Elections Canada takes up arms, risks losing the war for us all

I admit, I have an abnormal obsession with politics, and as I’ve reassured some of my concerned friends during these past weeks: this is the call to battle for political geeks and if I’m my Blackberry becomes even more of an extension of my thumbs, do not worry, I will soon emerge to my “normal” state of following politics for only a few hours a day rather than full-time.

What is at the root of my attraction to politics? It’s a love of liberty, of this country and a love of the democratic system which undergirds it. The wisdom of the people and power and rights conferred to them — not by a constitution, Charter or any other political derivation, but from their very birthright as free persons — is at the core of the concept which defines our understanding of governance.

Election is war. In fact, battling factions called parties wage campaigns carefully considered from their war-rooms complete with psy-ops and black-ops, while pollsters provide reconnaissance for planners in the map room who send their lieutenants on tour. Foot soldiers are marshalled to the front lines by local commanders to knock on doors, make calls and at times good coffee. Communications officials are on the horn spinning their stories, boosting morale and deploying propaganda over enemy territory.

Some say that all is fair in love and war but in this war, there are rules. In a war for democracy — certainly a cause worth fighting for — all soldiers should fight fair lest something greater than their campaign is lost.

Elections Canada is the arbiter of the rules of electoral war. The agency, which could have been set up in The Hague, surveys the battlefield, tends to the wounded and at times runs its own carefully calculated raids. Elections Canada keeps civilians out of harm’s way and unlawful third party combatants at bay.

I have spent some time during this campaign pointing out various missteps and technical infractions of unfriendly parties in order to do my part to ensure that the battles fought during this campaign are fair and that the rules of combat are equally enforced. However, what is to be done when those that enforce the rules are ignorant of them?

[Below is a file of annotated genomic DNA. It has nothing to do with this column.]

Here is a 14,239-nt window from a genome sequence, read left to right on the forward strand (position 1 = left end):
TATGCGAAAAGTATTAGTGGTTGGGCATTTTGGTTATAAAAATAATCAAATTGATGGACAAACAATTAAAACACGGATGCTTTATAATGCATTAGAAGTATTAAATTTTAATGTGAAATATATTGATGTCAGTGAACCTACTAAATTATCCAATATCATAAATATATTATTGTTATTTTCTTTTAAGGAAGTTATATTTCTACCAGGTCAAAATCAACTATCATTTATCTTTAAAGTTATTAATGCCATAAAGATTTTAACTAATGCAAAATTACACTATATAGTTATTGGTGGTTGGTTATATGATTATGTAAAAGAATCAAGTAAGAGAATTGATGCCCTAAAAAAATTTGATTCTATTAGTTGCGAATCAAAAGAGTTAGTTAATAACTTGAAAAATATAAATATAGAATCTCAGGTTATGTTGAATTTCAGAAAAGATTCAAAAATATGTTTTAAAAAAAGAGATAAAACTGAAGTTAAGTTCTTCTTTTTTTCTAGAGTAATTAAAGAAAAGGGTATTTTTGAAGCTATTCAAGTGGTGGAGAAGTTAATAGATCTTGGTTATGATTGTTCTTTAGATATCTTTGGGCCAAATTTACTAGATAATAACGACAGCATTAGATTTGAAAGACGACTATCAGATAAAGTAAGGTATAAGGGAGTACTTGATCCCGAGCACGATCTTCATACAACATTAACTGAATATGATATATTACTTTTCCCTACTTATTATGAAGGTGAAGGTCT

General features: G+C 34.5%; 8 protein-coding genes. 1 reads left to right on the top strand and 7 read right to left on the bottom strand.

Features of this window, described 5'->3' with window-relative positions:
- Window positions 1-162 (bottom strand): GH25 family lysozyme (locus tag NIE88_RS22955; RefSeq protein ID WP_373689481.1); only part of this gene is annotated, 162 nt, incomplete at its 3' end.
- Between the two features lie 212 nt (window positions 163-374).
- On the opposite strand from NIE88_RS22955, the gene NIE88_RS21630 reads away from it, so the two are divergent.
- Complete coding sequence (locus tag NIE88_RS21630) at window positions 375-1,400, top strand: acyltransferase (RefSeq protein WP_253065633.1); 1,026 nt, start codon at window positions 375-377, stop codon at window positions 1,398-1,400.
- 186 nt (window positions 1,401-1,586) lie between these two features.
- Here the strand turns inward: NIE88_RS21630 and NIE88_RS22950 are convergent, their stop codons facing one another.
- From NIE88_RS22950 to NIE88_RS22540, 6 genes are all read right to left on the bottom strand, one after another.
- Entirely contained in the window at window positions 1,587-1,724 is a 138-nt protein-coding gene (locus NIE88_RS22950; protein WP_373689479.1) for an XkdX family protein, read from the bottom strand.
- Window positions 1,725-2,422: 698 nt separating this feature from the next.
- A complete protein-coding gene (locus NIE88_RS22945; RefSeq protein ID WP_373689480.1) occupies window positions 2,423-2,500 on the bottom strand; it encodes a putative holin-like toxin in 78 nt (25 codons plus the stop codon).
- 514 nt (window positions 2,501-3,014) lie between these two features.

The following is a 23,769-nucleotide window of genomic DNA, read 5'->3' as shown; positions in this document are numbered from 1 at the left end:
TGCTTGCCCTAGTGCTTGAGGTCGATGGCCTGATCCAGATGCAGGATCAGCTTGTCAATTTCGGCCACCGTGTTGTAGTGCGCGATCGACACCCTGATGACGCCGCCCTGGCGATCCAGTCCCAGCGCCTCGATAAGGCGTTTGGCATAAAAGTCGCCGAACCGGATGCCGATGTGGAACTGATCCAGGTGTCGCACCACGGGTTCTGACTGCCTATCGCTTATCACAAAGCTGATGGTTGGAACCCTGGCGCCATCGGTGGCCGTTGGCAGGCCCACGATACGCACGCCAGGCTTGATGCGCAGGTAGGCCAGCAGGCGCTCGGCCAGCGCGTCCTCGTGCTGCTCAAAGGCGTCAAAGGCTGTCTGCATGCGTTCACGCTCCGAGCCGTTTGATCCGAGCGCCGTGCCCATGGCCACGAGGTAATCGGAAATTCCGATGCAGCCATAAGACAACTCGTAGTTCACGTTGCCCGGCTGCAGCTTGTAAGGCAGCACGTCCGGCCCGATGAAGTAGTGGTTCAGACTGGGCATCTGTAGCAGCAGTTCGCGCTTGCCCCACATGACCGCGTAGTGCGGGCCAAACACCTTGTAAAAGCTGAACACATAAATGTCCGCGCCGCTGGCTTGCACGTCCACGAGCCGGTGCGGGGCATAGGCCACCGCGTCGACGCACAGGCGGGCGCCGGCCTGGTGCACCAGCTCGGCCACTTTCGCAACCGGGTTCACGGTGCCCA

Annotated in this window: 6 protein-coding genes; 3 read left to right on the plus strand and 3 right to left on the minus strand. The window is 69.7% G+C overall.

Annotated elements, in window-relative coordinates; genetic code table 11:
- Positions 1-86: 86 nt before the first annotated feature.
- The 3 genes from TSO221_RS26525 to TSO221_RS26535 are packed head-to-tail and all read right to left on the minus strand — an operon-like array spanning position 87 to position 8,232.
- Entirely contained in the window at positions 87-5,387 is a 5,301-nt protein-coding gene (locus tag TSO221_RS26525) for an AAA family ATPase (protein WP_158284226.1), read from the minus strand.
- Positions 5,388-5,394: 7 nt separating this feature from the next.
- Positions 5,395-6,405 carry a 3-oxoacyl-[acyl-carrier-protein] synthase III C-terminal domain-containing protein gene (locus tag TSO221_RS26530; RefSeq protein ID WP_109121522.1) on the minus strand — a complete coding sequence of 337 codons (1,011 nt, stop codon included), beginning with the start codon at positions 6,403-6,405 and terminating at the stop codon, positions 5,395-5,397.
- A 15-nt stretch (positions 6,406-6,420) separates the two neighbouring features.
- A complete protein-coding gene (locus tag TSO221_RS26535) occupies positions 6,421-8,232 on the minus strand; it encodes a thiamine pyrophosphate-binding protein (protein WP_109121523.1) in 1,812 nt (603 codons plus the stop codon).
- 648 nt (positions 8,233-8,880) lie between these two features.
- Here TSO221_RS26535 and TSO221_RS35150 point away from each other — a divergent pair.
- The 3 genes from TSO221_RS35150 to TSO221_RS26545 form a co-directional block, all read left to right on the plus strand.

In a spirit of a temporary armistice to protect the process and its ends that we fight for — no matter our stripe — from the protectors of this process themselves, I must call into question the occurrences reported in this dispatch from the field,

Landlords can order tenants to remove signs supporting federal election candidates, Elections Canada said Tuesday, after an Edmonton woman told CBC News she was threatened with eviction if she didn’t remove her sign.

Marilyn Dumont said she received a letter from her landlord saying she would be evicted within 14 days if she didn’t remove the sign from her apartment window by Wednesday.

“What I have is a signed letter from the landlord saying that I need to take the sign down and that we’re not allowed to post signs inside or outside of the premises,” she said.

The sign was for Linda Duncan, who is running for the NDP in Edmonton-Strathcona.

In Dumont’s lease, there is a prohibition against placing advertisements in apartment windows.

“Yes I do rent a space. And yes I did sign a lease that says, you know, I couldn’t put signs up for advertising. But I don’t feel this is advertising. It’s an election and it seems to me my democratic right to be able to express my opinion,” she said.

CBC could not reach Dumont’s landlord for comment.

But a spokeswoman for Elections Canada said while the agency has guidelines for the placement of signs on public land, it has no rules and takes no position about signage on private property, because its an issue between a landlord and a tenant.

“It’s a legal thing and has nothing to do with Elections Canada. It’s up to the tenant and the landlord to come to an agreement and follow up,” said Marie-France Kenny of Elections Canada in Alberta.

However, Elections Canada’s own rules state:

322. (1) No landlord or person acting on their behalf may prohibit a tenant from displaying election advertising posters on the premises to which the lease relates and no condominium corporation or any of its agents may prohibit the owner of a condominium unit from displaying election advertising posters on the premises of his or her unit.

Elections Canada should enforce the rules of this election fairly, no matter the fighting party. For if the rights that our troops fight to protect are victims of the process, all of us have lost the war.